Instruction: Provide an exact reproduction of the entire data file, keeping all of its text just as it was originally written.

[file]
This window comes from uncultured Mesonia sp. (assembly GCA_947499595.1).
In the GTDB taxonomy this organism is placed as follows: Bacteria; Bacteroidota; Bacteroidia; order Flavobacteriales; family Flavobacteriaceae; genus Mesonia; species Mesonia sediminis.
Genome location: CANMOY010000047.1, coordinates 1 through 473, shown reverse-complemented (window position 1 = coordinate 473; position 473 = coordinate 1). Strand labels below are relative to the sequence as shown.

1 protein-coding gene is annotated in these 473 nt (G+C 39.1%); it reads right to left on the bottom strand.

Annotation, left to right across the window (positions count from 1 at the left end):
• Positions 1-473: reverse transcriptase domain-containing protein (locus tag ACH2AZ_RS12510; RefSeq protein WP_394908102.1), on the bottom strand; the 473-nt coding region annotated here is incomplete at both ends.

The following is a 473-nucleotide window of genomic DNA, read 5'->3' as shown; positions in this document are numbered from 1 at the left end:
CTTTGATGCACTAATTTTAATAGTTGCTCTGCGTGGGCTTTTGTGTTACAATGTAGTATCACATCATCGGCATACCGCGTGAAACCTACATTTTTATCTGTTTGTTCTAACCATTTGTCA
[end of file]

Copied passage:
This window comes from uncultured Mesonia sp. (assembly GCA_947499595.1).
In the GTDB taxonomy this organism is placed as follows: Bacteria; Bacteroidota; Bacteroidia; order Flavobacteriales; family Flavobacteriaceae; genus Mesonia; species Mesonia sediminis.
Genome location: CANMOY010000047.1, coordinates 1 through 473, shown reverse-complemented (window position 1 = coordinate 473; position 473 = coordinate 1). Strand labels below are relative to the sequence as shown.

1 protein-coding gene is annotated in these 473 nt (G+C 39.1%); it reads right to left on the bottom strand.

Annotation, left to right across the window (positions count from 1 at the left end):
• Positions 1-473: reverse transcriptase domain-containing protein (locus tag ACH2AZ_RS12510; RefSeq protein WP_394908102.1), on the bottom strand; the 473-nt coding region annotated here is incomplete at both ends.

The following is a 473-nucleotide window of genomic DNA, read 5'->3' as shown; positions in this document are numbered from 1 at the left end:
CTTTGATGCACTAATTTTAATAGTTGCTCTGCGTGGGCTTTTGTGTTACAATGTAGTATCACATCATCGGCATACCGCGTGAAACCTACATTTTTATCTGTTTGTTCTAACCATTTGTCA